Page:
One of the major activities of jailed dissident Alexei Navalny within the sphere of Russian Politics has been his ‘Smart Voting’ programme recommending voters who to vote in order to most efficiently vote against Vladimir Putin and his party, United Russia (YeR~ EPP|ECR|ID). While such a system offering voting choice advice may appear minor or not particularly novel to an outsider, the potential it has for upset within the Russian body politic should not be understated.
The Smart Voting system is quite simple: it is in its core a general tactical voting recommender. The Russian State Duma, the national parliament, runs a parallel system of 50% seats elected by proportional representation with a five per cent threshold, and 50% seats elected by first-past-the-post system on single member constituencies. As such, the system generates large majorities for the ruling YeR party, much larger than its actual support. The aim of Smart Voting is to promote a larger opposition presence not only in the State Duma, but also in local and regional elections.
The system has seen moderate success over the last two cycles of regional and local elections: especially during the Moscow regional elections of 2019, where it saw YeR slashed to a slim majority, and in Tomsk City where members of Navalny’s own team were elected to the City Duma, a municipal parliament.
While it has not as of yet been able to overturn a YeR government on a local level, with declining support for YeR in national polls measuring proportional representation it is possible that its effective use of the system could help the opposition gain more seats. Especially such is the case in the Russian Far East where recent polls show that the opposition have overtaken YeR in terms of direct support.
Russia (Buryatia Region), NMCPSM poll:— Europe Elects (@EuropeElects) September 13, 2021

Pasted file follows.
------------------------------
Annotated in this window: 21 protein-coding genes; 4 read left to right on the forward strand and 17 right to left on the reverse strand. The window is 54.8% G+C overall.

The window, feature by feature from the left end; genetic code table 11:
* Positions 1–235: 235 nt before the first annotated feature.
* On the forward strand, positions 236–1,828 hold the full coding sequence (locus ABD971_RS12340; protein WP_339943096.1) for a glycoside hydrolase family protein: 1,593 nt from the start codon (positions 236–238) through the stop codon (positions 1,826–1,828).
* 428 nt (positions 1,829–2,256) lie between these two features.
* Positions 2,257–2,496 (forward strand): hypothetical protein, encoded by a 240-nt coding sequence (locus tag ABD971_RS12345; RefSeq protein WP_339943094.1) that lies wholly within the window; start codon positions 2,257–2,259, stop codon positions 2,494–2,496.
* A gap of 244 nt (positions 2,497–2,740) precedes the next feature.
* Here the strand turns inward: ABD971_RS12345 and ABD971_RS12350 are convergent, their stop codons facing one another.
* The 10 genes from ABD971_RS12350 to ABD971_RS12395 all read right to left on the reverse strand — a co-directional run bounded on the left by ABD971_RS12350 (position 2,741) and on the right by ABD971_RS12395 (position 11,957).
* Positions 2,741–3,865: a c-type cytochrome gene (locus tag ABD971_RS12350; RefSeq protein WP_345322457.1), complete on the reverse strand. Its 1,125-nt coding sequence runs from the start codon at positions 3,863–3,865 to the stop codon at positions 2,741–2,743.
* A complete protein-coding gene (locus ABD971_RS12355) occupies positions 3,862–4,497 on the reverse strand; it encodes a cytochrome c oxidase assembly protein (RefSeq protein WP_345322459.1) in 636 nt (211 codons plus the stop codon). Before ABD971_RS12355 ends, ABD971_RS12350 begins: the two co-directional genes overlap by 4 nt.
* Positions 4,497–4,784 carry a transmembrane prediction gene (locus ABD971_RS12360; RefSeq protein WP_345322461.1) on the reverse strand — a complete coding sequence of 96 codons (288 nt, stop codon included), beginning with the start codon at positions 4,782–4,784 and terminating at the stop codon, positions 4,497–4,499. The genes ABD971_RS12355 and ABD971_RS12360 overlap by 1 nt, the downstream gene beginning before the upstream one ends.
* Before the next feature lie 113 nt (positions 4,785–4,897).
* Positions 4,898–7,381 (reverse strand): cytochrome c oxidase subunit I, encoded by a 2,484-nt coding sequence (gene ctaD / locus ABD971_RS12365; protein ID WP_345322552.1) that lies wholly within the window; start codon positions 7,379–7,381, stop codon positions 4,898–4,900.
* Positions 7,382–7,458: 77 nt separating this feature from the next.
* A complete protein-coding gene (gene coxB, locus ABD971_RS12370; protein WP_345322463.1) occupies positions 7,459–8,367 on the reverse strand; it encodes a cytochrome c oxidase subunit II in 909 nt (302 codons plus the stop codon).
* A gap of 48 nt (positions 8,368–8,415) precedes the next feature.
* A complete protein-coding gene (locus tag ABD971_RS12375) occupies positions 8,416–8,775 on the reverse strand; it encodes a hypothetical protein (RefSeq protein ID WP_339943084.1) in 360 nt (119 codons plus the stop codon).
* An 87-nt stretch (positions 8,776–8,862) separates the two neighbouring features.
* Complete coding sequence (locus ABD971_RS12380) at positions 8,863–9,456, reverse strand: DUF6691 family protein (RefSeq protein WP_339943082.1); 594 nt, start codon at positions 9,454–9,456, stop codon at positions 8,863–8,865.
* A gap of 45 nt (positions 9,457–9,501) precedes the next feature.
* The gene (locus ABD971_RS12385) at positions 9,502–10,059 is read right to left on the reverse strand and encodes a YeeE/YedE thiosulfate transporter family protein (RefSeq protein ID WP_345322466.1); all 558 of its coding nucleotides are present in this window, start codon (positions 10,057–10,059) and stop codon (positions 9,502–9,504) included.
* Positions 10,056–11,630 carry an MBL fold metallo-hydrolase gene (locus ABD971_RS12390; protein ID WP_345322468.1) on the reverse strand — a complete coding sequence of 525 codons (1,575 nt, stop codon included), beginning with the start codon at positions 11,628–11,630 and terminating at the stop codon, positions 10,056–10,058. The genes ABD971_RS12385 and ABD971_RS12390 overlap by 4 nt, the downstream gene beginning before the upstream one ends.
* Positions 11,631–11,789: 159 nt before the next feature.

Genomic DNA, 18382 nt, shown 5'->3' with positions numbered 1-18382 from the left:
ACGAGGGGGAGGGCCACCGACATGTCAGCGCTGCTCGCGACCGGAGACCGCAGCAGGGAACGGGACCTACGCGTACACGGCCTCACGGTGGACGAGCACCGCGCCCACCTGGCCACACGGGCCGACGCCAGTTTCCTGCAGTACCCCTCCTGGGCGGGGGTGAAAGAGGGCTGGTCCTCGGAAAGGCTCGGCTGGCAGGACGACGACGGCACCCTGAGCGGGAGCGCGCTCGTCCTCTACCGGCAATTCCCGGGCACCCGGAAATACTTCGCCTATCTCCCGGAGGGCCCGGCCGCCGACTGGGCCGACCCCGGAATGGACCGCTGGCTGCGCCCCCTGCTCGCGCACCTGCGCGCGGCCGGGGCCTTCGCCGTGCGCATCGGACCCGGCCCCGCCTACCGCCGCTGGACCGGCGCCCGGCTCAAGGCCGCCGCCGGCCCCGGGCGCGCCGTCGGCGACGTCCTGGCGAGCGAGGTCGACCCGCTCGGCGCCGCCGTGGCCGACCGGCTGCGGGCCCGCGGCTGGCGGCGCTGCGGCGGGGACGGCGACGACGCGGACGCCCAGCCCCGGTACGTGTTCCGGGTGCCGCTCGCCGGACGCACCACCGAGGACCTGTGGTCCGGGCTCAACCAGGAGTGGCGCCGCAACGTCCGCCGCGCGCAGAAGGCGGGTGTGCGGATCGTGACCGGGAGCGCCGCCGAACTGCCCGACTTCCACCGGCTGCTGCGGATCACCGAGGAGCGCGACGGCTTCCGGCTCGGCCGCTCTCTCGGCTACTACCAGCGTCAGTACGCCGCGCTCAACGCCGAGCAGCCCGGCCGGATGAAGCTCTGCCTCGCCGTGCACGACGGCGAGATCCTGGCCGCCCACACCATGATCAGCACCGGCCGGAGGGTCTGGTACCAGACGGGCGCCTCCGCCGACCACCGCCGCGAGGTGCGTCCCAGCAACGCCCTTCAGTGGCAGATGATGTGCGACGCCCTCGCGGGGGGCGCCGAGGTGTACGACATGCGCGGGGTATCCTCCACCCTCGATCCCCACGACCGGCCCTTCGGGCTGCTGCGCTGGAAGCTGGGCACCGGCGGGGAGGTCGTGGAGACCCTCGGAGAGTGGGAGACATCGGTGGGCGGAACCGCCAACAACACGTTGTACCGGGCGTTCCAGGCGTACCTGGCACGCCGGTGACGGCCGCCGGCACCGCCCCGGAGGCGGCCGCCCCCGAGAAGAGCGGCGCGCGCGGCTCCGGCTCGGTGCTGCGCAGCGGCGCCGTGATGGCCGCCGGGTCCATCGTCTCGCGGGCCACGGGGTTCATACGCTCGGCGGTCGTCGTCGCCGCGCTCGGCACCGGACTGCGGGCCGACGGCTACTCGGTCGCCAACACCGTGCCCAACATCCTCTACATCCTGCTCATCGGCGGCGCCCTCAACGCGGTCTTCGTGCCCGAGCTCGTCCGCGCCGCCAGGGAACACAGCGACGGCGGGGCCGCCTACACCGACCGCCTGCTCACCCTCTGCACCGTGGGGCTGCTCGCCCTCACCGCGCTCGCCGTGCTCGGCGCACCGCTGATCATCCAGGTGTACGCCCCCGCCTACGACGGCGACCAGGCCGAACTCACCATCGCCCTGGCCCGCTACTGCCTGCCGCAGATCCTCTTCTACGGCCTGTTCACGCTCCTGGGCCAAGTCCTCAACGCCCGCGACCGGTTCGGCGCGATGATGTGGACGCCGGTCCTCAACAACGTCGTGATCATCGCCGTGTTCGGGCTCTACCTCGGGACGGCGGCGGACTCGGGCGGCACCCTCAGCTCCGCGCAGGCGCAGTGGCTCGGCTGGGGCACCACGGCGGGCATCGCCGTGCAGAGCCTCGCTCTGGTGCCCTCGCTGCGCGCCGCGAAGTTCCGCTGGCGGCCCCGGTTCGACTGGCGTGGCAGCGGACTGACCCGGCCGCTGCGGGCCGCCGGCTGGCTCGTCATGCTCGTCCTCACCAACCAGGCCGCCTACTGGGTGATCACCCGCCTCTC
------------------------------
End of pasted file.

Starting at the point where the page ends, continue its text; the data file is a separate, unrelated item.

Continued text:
KPRF~LEFT: 31% (+10)
YeR~EPP|ECR|ID: 22% (-21)
LDPR~NI: 15% (+1)
SRPZP~S&D|LEFT: 14% (+7)
+/- vs. 18 Sept. 2016 election
Fieldwork: 30 August – 05 September 2021
Sample size: ~1,000
➤ https://t.co/ydzgMqckue#Бурятия #выборы #госдума pic.twitter.com/jUwTbQuAjh
The Smart Voting system, however, is not without its faults. Like any tactical voting system, it relies on enough people to support it, and a general belief that it is worth voting tactically for the promoted outcome. On top of this, the smart voting system recommends all non-YeR political parties—even those that officially support the ruling regime—raising questions about its actual impact in politics. In addition, the Russian state itself has taken actions against Smart Voting, pressuring Search Engines to not show the official website.
Outside of its actual impact, smart voting could have another outcome. If it does cause an opposition surge in seats of the national parliament, either for a specific party or on the whole, it could shift the dynamic of Russian political culture. Since the illegal annexation of Crimea in 2014, the opposition has found it hard to articulate itself as a potential custodian of power. While the rising protest movement of the last few years has given them cause, within the institutions of the Russian state they find no legitimacy. Winning seats in the national parliamen t and building local support off the back of the Smart Voting system could boost the perception of the opposition amongst the general Russian populace, especially as the legitimacy of the regime is seen by some to be declining due to economic mismanagement.
The overall impact of Smart Voting, a system that has been in design for years and has had several open beta tests, was made for this specific election, the election of the national parliament, State Duma, on 19 September. If it rises to meet the expectations of makers and more, or fails to deliver any real impact, remains to be seen.
Most recently, during the course of this article being written, the smart voting app was removed from both Google and Apple’s app stores. It appears, for the Russian state at-least, the threat of the application has proved out to be too much to ignore.
Follow along our coverage of the Russian parliamentary ‘elections’ in our live blog.